family

Pteropodidae

191 species

The list of species of Pteropodidae family

Megabats constitute the family Pteropodidae of the order Chiroptera (bats). They are also called fruit bats, Old World fruit bats, or—especially the genera Acerodon and Pteropus—flying foxes. They are the only member of the superfamily Pteropodoidea, which is one of two superfamilies in the suborder Yinpterochiroptera. Internal divisions of Pteropodidae have varied since subfamilies were first proposed in 1917. From three subfamilies in the 1917 classification, six are now recognized, along with various tribes. As of 2018, 197 species of megabat had been described.

The understanding of the evolution of megabats has been determined primarily by genetic data, as the fossil record for this family is the most fragmented of all bats. They likely evolved in Australasia, with the common ancestor of all living pteropodids existing approximately 31 million years ago. Many of their lineages probably originated in Melanesia, then dispersed over time to mainland Asia, the Mediterranean, and Africa. Today, they are found in tropical and subtropical areas of Eurasia, Africa, and Oceania.

The megabat family contains the largest bat species, with individuals of some species weighing up to 1.45 kg (3.2 lb) and having wingspans up to 1.7 m (5.6 ft). Not all megabats are large-bodied; nearly a third of all species weigh less than 50 g (1.8 oz). They can be differentiated from other bats due to their dog-like faces, clawed second digits, and reduced uropatagium. Only members of one genus, Notopteris, have tails. Megabats have several adaptations for flight, including rapid oxygen consumption, the ability to sustain heart rates of more than 700 beats per minute, and large lung volumes.

Most megabats are nocturnal or crepuscular, although a few species are active during the daytime. During the period of inactivity, they roost in trees or caves. Members of some species roost alone, while others form colonies of up to a million individuals. During the period of activity, they use flight to travel to food resources. With few exceptions, they are unable to echolocate, relying instead on keen senses of sight and smell to navigate and locate food. Most species are primarily frugivorous and several are nectarivorous. Other less common food resources include leaves, pollen, twigs, and bark.

They reach sexual maturity slowly and have a low reproductive output. Most species have one offspring at a time after a pregnancy of four to six months. This low reproductive output means that after a population loss their numbers are slow to rebound. A quarter of all species are listed as threatened, mainly due to habitat destruction and overhunting. Megabats are a popular food source in some areas, leading to population declines and extinction. They are also of interest to those involved in public health as they are natural reservoirs of several viruses that can affect humans.

Megabats are widely distributed in the tropics of the Old World, occurring throughout Africa, Asia, Australia, and throughout the islands of the Indian Ocean and Oceania. As of 2013, fourteen genera of megabat are present in Africa, representing twenty-eight species. Of those twenty-eight species, twenty-four are only found in tropical or subtropical climates. The remaining four species are mostly found in the tropics, but their ranges also encompass temperate climates. In respect to habitat types, eight are exclusively or mostly found in forested habitat; nine are found in both forests and savannas; nine are found exclusively or mostly in savannas; and two are found on islands. Only one African species, the long-haired rousette (Rousettus lanosus), is found mostly in montane ecosystems, but an additional thirteen species' ranges extend into montane habitat.: 226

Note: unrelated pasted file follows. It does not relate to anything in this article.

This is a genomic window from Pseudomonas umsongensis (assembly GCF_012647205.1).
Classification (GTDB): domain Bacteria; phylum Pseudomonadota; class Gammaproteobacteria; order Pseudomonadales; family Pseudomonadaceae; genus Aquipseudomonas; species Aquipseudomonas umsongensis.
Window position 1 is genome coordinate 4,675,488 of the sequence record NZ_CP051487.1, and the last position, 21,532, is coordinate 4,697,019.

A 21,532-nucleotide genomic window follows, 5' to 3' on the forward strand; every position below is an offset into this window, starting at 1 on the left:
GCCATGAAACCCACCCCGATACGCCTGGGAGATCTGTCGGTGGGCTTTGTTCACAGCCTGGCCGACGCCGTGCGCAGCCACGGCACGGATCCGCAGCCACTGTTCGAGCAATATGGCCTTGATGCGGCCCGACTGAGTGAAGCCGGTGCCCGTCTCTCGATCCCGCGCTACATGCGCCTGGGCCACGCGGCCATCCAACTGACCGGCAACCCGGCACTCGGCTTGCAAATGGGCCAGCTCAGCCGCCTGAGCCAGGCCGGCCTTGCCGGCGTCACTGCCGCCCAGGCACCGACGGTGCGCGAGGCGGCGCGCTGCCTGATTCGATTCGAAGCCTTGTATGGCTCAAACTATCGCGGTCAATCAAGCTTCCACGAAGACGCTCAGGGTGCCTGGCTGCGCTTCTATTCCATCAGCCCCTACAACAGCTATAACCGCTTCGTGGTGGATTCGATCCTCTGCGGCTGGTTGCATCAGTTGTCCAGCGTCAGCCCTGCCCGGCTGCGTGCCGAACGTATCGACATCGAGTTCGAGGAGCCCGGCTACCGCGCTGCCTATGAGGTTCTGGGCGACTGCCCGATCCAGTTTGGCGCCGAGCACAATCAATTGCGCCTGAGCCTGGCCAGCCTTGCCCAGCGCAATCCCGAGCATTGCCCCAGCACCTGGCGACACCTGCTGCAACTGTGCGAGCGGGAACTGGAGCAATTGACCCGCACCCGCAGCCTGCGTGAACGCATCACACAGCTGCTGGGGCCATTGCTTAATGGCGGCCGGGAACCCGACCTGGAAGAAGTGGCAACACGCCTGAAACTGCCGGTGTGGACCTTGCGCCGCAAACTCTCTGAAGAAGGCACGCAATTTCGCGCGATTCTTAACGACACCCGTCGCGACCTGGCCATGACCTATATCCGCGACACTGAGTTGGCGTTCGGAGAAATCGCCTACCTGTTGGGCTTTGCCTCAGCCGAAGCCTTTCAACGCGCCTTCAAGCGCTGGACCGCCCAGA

Outside of Southeast Asia, megabats have relatively low species richness in Asia. The Egyptian fruit bat is the only megabat whose range is mostly in the Palearctic realm; it and the straw-colored fruit bat are the only species found in the Middle East. The northernmost extent of the Egyptian fruit bat's range is the northeastern Mediterranean. In East Asia, megabats are found only in China and Japan. In China, only six species of megabat are considered resident, while another seven are present marginally (at the edge of their ranges), questionably (due to possible misidentification), or as accidental migrants. Four megabat species, all Pteropus, are found on Japan, but none on its five main islands. In South Asia, megabat species richness ranges from two species in the Maldives to thirteen species in India. Megabat species richness in Southeast Asia is as few as five species in the small country of Singapore and seventy-six species in Indonesia. Of the ninety-eight species of megabat found in Asia, forest is a habitat for ninety-five of them. Other habitat types include human-modified land (66 species), caves (23 species), savanna (7 species), shrubland (4 species), rocky areas (3 species), grassland (2 species), and desert (1 species).

In Australia, five genera and eight species of megabat are present. These genera are Pteropus, Syconycteris, Dobsonia, Nyctimene, and Macroglossus.: 3 Pteropus species of Australia are found in a variety of habitats, including mangrove-dominated forests, rainforests, and the wet sclerophyll forests of the Australian bush.: 7 Australian Pteropus are often found in association with humans, as they situate their large colonies in urban areas, particularly in May and June when the greatest proportions of Pteropus species populations are found in these urban colonies.

In Oceania, the countries of Palau and Tonga have the fewest megabat species, with one each. Papua New Guinea has the greatest number of species with thirty-six. Of the sixty-five species of Oceania, forest is a habitat for fifty-eight. Other habitat types include human-modified land (42 species), caves (9 species), savanna (5 species), shrubland (3 species), and rocky areas (3 species). An estimated nineteen percent of all megabat species are endemic to a single island; of all bat families, only Myzopodidae—containing two species, both single-island endemics—has a higher rate of single-island endemism.

This is a part of the Wikipedia article used under the Creative Commons Attribution-Sharealike 3.0 Unported License (CC-BY-SA). The full text of the article is here → https://en.wikipedia.org/wiki/Pteropodidae